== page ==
HUD Announces Green Housing Initiatives
That program was created to encourage public housing providers to take steps to reduce utility costs beyond what may already be required by state law. But what does that have to do with FHA home loans or buying a single-family home with one?
RRI supports the HUD Climate Action Plan, designed to foster “climate resiliency, reduce greenhouse emissions, and pursue environmental justice in housing” according to HUD.gov.
What does this plan do? In part it encourages public housing agencies to negotiate special rates with utility companies, or purchase energy through a third-party broker. It also encourages arrangements between utility companies and clients that make energy efficient upgrades to the property.
Again, a legitimate question is raised--what does a public housing initiative have to do with buying a single-family home?
The FHA Energy-Efficient Mortgage Option
The answer is that there are borrower-friendly versions of these options already available to you above and beyond the HUD program discussed above. There are consumer resources for the equivalents of the current HUD climate-friendly program you should know about.
If you need to upgrade your home to be more energy efficient, one of the first things to do is to review the federal government’s Weatherization Assistance Program, which offers guidelines, resources, and support for weatherization and climate-friendly upgrades to your home.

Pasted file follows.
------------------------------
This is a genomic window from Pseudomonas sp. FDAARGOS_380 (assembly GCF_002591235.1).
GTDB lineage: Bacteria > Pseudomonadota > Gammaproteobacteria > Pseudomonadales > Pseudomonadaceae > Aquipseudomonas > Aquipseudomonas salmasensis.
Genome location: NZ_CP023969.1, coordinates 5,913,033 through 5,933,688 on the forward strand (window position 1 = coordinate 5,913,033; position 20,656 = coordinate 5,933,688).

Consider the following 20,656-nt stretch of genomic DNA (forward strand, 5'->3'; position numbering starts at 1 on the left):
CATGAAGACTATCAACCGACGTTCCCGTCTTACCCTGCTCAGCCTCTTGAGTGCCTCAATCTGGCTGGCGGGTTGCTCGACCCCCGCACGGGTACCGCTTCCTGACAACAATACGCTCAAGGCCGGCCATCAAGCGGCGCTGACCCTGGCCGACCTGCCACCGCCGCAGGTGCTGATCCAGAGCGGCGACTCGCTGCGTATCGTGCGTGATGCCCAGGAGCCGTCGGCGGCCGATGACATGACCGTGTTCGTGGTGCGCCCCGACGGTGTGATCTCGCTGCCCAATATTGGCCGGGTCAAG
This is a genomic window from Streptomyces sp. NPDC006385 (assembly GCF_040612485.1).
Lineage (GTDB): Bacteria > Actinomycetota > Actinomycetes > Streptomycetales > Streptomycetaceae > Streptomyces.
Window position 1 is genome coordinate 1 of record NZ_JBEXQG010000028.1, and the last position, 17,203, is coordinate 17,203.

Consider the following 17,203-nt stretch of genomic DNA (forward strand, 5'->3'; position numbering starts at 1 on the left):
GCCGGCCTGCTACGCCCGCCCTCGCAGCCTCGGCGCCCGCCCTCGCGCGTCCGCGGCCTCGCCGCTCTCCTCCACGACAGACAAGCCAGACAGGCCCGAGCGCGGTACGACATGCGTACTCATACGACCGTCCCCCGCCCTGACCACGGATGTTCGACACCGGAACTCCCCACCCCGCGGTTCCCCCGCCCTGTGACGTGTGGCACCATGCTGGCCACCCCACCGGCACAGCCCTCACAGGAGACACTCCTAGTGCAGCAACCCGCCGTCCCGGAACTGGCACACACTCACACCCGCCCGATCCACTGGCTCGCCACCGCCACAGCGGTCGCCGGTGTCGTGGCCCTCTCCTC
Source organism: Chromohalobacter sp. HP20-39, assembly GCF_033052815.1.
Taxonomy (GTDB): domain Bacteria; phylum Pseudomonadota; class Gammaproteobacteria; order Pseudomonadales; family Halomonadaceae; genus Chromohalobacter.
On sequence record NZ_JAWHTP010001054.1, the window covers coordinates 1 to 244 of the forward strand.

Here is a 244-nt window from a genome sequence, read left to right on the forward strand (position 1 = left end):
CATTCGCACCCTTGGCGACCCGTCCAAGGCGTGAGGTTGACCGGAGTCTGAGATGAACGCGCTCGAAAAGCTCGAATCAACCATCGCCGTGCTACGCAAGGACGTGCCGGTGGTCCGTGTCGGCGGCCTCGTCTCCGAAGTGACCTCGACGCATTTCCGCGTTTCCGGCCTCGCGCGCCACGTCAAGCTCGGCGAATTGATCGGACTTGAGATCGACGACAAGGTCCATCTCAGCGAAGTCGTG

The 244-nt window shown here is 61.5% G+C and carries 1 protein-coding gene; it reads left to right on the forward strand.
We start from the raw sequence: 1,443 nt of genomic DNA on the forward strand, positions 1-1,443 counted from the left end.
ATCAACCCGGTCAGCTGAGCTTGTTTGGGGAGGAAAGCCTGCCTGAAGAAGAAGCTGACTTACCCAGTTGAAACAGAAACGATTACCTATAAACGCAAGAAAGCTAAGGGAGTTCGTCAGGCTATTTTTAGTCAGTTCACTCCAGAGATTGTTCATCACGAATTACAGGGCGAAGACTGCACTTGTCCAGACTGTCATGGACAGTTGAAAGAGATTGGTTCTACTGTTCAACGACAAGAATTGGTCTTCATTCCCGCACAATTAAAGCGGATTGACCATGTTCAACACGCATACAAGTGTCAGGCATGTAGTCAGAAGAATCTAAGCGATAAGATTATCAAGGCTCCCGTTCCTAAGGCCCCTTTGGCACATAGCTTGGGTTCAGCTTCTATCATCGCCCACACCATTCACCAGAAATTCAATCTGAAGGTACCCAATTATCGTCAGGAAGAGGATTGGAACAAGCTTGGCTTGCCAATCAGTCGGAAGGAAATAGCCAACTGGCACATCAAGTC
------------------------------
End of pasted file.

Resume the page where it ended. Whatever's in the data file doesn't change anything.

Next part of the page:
But once you have done the research and have committed to your upgrades, you still need a way to finance and pay for them. That’s where the FHA Energy Efficient Mortgage (FHA EEM) program comes in.
An Add-On, Not a Separate Loan
Available as an add-on to FHA purchase loans and refinance loans alike, the FHA Energy Efficient Mortgage adds extra funds to your loan for approved energy-saving additions to the property.
An FHA EEM is not a separate loan--you can’t apply for one as a standalone. You can use an EEM with an FHA 203(k) Rehabilitation mortgage, too. In fact, most FHA mortgages come with the option to add EEM funds.
The Green Housing measures HUD is working on aren’t for single-family homes; it’s intended for multi-family housing. But house hunters can take advantage of existing, consumer-level programs that offer similar results--an upgraded and more energy-efficient property.
It doesn’t hurt to compare your options. Ask a participating FHA lender to show you how an EEM could work for you when buying or refinancing.
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